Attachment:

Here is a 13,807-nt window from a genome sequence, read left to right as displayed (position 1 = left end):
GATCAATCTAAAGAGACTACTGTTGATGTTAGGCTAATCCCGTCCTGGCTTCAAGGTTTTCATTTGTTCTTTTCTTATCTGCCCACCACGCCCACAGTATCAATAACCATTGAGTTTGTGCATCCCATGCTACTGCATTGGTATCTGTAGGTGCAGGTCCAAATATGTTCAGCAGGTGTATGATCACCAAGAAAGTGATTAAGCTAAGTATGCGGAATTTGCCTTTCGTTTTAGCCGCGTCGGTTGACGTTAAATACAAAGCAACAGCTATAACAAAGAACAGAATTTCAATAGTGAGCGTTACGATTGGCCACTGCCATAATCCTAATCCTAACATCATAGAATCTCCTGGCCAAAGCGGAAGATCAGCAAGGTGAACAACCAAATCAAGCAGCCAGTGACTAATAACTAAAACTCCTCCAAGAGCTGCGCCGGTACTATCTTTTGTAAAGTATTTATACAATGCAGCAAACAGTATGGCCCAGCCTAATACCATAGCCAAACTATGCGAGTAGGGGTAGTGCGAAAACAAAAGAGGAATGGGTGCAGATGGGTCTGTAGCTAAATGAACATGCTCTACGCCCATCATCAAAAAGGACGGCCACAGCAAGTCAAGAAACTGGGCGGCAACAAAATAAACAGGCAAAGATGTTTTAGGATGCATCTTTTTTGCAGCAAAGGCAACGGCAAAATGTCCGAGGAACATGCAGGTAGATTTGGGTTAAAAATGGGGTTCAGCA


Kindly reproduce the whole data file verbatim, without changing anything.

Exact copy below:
Here is a 13,807-nt window from a genome sequence, read left to right as displayed (position 1 = left end):
GATCAATCTAAAGAGACTACTGTTGATGTTAGGCTAATCCCGTCCTGGCTTCAAGGTTTTCATTTGTTCTTTTCTTATCTGCCCACCACGCCCACAGTATCAATAACCATTGAGTTTGTGCATCCCATGCTACTGCATTGGTATCTGTAGGTGCAGGTCCAAATATGTTCAGCAGGTGTATGATCACCAAGAAAGTGATTAAGCTAAGTATGCGGAATTTGCCTTTCGTTTTAGCCGCGTCGGTTGACGTTAAATACAAAGCAACAGCTATAACAAAGAACAGAATTTCAATAGTGAGCGTTACGATTGGCCACTGCCATAATCCTAATCCTAACATCATAGAATCTCCTGGCCAAAGCGGAAGATCAGCAAGGTGAACAACCAAATCAAGCAGCCAGTGACTAATAACTAAAACTCCTCCAAGAGCTGCGCCGGTACTATCTTTTGTAAAGTATTTATACAATGCAGCAAACAGTATGGCCCAGCCTAATACCATAGCCAAACTATGCGAGTAGGGGTAGTGCGAAAACAAAAGAGGAATGGGTGCAGATGGGTCTGTAGCTAAATGAACATGCTCTACGCCCATCATCAAAAAGGACGGCCACAGCAAGTCAAGAAACTGGGCGGCAACAAAATAAACAGGCAAAGATGTTTTAGGATGCATCTTTTTTGCAGCAAAGGCAACGGCAAAATGTCCGAGGAACATGCAGGTAGATTTGGGTTAAAAATGGGGTTCAGCA